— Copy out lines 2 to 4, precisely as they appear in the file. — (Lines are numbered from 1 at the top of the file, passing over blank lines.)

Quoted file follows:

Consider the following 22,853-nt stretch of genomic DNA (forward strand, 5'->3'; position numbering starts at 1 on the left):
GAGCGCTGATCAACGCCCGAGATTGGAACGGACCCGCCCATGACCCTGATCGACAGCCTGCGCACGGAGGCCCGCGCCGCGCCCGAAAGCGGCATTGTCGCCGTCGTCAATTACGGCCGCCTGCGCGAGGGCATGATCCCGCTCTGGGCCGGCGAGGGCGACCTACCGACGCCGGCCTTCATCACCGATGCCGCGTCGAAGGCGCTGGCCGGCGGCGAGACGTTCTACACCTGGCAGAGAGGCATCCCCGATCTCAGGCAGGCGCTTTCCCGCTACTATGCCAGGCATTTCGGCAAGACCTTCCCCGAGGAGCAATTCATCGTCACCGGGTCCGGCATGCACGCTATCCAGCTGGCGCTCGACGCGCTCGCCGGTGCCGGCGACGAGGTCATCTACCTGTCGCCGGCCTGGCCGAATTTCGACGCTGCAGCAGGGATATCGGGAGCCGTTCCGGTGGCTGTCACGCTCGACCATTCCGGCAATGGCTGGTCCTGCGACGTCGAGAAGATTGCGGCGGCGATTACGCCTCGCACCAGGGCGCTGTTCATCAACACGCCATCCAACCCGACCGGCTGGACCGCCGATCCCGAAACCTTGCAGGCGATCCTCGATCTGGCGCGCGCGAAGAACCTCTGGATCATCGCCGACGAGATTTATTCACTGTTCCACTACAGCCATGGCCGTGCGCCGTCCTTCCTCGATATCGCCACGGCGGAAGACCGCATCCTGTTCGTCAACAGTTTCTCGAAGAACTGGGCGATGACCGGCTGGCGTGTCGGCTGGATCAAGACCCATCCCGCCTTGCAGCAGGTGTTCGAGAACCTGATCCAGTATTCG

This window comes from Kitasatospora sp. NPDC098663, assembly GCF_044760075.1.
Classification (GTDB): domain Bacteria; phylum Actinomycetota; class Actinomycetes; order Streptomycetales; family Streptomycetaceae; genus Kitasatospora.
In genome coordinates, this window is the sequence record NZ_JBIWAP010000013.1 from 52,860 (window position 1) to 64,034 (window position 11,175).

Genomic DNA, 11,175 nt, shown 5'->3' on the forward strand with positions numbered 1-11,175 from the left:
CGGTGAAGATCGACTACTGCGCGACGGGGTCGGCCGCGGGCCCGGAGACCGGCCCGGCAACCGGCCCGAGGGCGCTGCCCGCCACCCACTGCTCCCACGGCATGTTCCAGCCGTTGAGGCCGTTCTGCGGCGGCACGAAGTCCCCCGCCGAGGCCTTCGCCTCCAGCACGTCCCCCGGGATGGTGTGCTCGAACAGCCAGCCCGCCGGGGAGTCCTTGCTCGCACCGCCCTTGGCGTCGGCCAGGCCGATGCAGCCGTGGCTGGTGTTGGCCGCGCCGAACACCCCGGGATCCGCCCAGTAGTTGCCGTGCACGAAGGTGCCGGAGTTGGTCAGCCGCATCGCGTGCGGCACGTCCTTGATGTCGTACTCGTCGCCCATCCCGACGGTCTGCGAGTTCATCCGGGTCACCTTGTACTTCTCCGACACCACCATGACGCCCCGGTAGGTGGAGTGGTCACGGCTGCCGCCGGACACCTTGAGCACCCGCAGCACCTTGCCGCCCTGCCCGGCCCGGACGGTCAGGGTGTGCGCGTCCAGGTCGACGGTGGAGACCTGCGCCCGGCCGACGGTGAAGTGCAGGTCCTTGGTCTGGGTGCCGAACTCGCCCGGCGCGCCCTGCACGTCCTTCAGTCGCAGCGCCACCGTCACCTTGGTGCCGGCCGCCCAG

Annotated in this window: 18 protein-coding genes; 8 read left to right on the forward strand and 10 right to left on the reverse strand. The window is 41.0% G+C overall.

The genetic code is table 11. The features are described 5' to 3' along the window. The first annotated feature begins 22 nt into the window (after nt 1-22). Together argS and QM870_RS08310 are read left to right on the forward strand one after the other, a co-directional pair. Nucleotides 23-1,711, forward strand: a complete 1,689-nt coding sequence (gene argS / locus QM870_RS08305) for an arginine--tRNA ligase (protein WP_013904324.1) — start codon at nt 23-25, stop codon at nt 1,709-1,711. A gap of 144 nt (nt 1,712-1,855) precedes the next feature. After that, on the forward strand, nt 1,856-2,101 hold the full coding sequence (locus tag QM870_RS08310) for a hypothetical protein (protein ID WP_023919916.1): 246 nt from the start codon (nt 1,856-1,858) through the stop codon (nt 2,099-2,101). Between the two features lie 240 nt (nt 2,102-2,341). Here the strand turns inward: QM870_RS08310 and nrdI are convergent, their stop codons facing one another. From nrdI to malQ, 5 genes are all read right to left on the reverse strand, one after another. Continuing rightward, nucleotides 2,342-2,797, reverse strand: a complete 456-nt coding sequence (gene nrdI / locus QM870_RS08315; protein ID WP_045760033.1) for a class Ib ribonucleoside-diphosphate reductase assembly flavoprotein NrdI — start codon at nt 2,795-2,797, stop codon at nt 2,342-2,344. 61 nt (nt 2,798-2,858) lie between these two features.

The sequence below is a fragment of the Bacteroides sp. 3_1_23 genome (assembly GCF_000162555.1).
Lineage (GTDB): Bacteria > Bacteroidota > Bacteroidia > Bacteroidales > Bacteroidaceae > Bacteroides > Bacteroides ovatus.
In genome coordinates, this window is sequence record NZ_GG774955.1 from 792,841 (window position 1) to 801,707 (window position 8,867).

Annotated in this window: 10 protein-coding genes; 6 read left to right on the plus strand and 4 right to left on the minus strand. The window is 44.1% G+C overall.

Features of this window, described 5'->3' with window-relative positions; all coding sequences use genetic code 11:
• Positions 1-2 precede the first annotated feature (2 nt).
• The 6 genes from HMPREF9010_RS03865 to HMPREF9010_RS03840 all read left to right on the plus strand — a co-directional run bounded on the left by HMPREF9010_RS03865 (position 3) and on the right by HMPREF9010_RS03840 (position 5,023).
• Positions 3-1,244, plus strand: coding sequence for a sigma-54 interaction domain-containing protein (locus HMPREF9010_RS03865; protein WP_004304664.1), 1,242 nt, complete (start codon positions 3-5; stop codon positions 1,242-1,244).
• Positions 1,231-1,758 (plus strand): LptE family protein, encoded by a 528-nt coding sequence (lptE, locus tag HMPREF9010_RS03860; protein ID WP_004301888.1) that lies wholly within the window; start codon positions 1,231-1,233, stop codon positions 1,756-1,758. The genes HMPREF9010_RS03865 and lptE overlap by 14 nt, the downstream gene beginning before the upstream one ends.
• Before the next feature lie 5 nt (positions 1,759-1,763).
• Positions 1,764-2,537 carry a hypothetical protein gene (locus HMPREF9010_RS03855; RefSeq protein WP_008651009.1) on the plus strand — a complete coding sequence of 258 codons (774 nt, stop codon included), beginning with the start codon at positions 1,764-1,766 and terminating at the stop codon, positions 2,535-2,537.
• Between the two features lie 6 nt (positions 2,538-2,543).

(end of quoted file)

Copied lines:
GAGCGCTGATCAACGCCCGAGATTGGAACGGACCCGCCCATGACCCTGATCGACAGCCTGCGCACGGAGGCCCGCGCCGCGCCCGAAAGCGGCATTGTCGCCGTCGTCAATTACGGCCGCCTGCGCGAGGGCATGATCCCGCTCTGGGCCGGCGAGGGCGACCTACCGACGCCGGCCTTCATCACCGATGCCGCGTCGAAGGCGCTGGCCGGCGGCGAGACGTTCTACACCTGGCAGAGAGGCATCCCCGATCTCAGGCAGGCGCTTTCCCGCTACTATGCCAGGCATTTCGGCAAGACCTTCCCCGAGGAGCAATTCATCGTCACCGGGTCCGGCATGCACGCTATCCAGCTGGCGCTCGACGCGCTCGCCGGTGCCGGCGACGAGGTCATCTACCTGTCGCCGGCCTGGCCGAATTTCGACGCTGCAGCAGGGATATCGGGAGCCGTTCCGGTGGCTGTCACGCTCGACCATTCCGGCAATGGCTGGTCCTGCGACGTCGAGAAGATTGCGGCGGCGATTACGCCTCGCACCAGGGCGCTGTTCATCAACACGCCATCCAACCCGACCGGCTGGACCGCCGATCCCGAAACCTTGCAGGCGATCCTCGATCTGGCGCGCGCGAAGAACCTCTGGATCATCGCCGACGAGATTTATTCACTGTTCCACTACAGCCATGGCCGTGCGCCGTCCTTCCTCGATATCGCCACGGCGGAAGACCGCATCCTGTTCGTCAACAGTTTCTCGAAGAACTGGGCGATGACCGGCTGGCGTGTCGGCTGGATCAAGACCCATCCCGCCTTGCAGCAGGTGTTCGAGAACCTGATCCAGTATTCG

This window comes from Kitasatospora sp. NPDC098663, assembly GCF_044760075.1.
Classification (GTDB): domain Bacteria; phylum Actinomycetota; class Actinomycetes; order Streptomycetales; family Streptomycetaceae; genus Kitasatospora.